Hemopure: An Alternative to Blood Transfusion

Blood bag in a hospital room

Updated May 2024

Sometimes, when you’re bleeding to death, a blood transfusion is not an option.

A mother injured during an earthquake in California needs a blood transfusion. A soldier in an austere environment with no ready access to a blood bank has just lost a leg. A chronic anemia sufferer is in the middle of a sickle cell crisis, but she’s been transfused so many times that her body produces antibodies that attack any new blood.

In dire situations like these, there is a blood alternative with the potential to save these patients’ lives: Hemopure. Hemopure is a bovine hemoglobin-based oxygen-carrying solution, and UF Health now has access to it.

Bruce Spiess, MD, emeritus professor of anesthesiology, is one of the leading advocates for oxygen therapeutics in the United States. He authored Perioperative Transfusion Medicine, the largest textbook available regarding transfusion issues in surgery. In 2017, he presented information about these products to government leaders at a meeting for the U.S. military’s Combat Casualty Care Research Program at Fort Detrick, Maryland.

Hemopure will play an important role in UF Health’s expanding blood management program. The program, led by the Department of Anesthesiology in conjunction with the Transfusion Committee and the UF Health Blood Bank and Transfusion Service, aims to encourage the judicious and appropriate use of blood transfusion. The program will help care providers explore every alternative to blood transfusion, including Hemopure. Hemopure, the only drug available in the United States that can act as a bridge while the body regenerates blood, gives UF Health more flexibility in treating these patients.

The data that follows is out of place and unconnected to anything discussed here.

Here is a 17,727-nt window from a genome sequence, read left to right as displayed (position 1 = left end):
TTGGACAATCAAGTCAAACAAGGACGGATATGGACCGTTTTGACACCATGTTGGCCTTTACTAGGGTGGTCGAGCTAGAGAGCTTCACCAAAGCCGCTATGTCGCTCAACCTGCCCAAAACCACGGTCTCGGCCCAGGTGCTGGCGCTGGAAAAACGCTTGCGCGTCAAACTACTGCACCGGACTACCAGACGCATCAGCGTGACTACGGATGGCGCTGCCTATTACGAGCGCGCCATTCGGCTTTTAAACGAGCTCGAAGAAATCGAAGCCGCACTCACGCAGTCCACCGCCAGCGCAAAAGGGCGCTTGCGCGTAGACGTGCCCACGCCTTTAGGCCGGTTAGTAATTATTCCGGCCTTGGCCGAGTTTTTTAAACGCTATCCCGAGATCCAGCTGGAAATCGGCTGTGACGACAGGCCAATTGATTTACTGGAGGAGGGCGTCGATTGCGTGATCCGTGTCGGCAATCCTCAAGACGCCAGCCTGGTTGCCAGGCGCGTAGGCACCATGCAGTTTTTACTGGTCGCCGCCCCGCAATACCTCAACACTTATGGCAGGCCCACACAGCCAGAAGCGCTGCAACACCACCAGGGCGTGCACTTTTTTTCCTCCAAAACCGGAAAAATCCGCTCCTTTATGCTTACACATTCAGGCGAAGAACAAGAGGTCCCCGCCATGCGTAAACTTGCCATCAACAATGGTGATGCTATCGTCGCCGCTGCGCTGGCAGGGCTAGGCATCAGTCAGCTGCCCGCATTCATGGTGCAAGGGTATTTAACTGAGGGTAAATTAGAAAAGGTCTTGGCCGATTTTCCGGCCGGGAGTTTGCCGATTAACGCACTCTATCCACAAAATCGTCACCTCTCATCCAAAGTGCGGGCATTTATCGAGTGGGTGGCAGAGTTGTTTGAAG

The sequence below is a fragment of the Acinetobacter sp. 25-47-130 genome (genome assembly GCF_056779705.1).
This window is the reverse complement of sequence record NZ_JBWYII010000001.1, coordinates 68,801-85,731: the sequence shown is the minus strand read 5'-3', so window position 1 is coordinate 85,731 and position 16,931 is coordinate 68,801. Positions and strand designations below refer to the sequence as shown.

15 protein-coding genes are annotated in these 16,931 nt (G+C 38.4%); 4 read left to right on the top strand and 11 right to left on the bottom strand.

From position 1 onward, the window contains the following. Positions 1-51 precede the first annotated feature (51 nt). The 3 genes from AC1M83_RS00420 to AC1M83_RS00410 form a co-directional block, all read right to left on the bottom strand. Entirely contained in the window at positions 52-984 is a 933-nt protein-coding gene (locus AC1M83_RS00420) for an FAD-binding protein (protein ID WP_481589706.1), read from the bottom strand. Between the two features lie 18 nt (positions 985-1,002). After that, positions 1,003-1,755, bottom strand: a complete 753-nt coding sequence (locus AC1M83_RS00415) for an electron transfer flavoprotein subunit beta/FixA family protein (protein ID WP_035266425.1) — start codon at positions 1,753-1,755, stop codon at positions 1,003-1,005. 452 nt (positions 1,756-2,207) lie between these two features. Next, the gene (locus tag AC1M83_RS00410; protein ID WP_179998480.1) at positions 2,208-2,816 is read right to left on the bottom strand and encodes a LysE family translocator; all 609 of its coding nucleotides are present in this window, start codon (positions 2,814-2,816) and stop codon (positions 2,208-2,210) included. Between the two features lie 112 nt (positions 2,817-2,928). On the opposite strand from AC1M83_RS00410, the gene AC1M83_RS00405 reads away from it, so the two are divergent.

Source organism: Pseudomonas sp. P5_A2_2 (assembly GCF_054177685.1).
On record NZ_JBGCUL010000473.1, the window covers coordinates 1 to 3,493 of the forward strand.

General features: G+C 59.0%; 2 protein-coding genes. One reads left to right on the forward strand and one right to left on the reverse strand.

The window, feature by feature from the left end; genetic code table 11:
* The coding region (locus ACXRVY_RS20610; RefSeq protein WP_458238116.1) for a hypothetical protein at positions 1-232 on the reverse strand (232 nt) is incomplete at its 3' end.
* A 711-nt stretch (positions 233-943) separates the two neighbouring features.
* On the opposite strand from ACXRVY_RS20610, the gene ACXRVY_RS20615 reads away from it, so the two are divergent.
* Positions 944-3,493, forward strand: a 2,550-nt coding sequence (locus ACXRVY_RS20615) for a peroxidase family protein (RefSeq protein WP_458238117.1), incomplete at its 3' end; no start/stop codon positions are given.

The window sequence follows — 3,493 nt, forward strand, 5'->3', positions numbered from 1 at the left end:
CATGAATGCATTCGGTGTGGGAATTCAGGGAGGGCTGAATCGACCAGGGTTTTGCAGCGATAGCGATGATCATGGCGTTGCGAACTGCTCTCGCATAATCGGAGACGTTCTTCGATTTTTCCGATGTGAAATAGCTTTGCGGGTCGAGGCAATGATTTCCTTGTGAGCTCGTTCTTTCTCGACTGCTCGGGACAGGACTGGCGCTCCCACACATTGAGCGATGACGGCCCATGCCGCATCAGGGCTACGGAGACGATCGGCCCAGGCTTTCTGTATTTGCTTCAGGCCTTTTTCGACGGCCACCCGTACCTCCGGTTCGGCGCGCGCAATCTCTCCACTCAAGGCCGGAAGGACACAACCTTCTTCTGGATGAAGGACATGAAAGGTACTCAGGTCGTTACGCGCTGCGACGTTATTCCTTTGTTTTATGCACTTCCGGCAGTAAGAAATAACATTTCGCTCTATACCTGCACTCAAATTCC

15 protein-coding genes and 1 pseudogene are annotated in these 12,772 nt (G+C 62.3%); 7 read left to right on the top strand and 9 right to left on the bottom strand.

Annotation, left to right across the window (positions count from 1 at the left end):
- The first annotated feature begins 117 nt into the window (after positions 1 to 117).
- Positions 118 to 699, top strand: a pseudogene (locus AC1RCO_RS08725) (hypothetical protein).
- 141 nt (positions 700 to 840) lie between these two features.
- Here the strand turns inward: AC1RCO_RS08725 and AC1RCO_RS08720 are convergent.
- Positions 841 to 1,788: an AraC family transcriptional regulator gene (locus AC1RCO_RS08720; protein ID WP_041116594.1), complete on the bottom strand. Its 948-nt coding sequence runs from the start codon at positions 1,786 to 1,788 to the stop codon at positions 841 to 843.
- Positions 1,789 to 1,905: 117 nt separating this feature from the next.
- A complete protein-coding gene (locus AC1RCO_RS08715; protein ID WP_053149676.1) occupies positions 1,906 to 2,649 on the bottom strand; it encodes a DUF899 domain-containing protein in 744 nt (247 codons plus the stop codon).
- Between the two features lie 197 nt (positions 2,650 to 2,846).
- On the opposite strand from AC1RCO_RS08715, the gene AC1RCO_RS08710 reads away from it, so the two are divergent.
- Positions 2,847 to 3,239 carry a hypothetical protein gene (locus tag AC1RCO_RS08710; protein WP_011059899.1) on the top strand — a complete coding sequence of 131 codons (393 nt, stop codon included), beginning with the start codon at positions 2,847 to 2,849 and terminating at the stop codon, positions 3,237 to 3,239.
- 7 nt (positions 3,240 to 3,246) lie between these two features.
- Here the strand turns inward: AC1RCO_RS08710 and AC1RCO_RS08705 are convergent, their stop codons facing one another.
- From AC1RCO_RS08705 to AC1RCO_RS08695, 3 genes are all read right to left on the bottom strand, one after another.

Blood transfusion carries both known and unknown risks, and the blood supply is dwindling. It is also costly: One bag of blood can cost the hospital $200, and the cost to the patient can reach up to $2000 because of the associated costs of supplies, personnel, testing, and regulatory measures. This cost does not take into account the risks of transfusion.

One population that will benefit from the expansion of the blood management program is Jehovah’s Witnesses. UF Health’s Jehovah’s Witness program, running parallel to the blood management program, is intended to facilitate bloodless medicine techniques that can be applied to all patients.

Hemopure does not serve as a perfect blood substitute, but rather should be used as a bridge to provide the patient time while the body generates more red blood cells. Although it has many advantages over blood — it doesn’t need to be refrigerated, it lasts for 3 years versus 48 days, and it doesn’t have to be cross-matched and typed with patient blood — it can also be risky. Some risks include volume overload and blood clotting, which can result in complications such as heart attack and stroke.

At UF, development of the treatment protocol for Hemopure was led by Marc S. Zumberg, MD, professor of medicine in the Department of Hematology and chair of the Transfusion Committee at UF Health, who has successfully treated multiple patients with Hemopure. The protocol outlines the FDA criteria for use: the team must have exhausted all other possibilities, the patient must have life-threatening anemia, and there must be a hematology consult.

Because it is in its experimental stages, the drug is only available under investigational status through the FDA expanded access program to qualifying patients under specific circumstances. To use it, U.S. institutions must get approval from HbO2 Therapeutics, the local Human Safety Institutional Review Board, and the US Food & Drug Administration. The institution and the treating physician must follow a specific treatment protocol, and they must submit an Investigational New Drug form agreeing to physician accountability and use of the drug in accordance with the treatment protocol.

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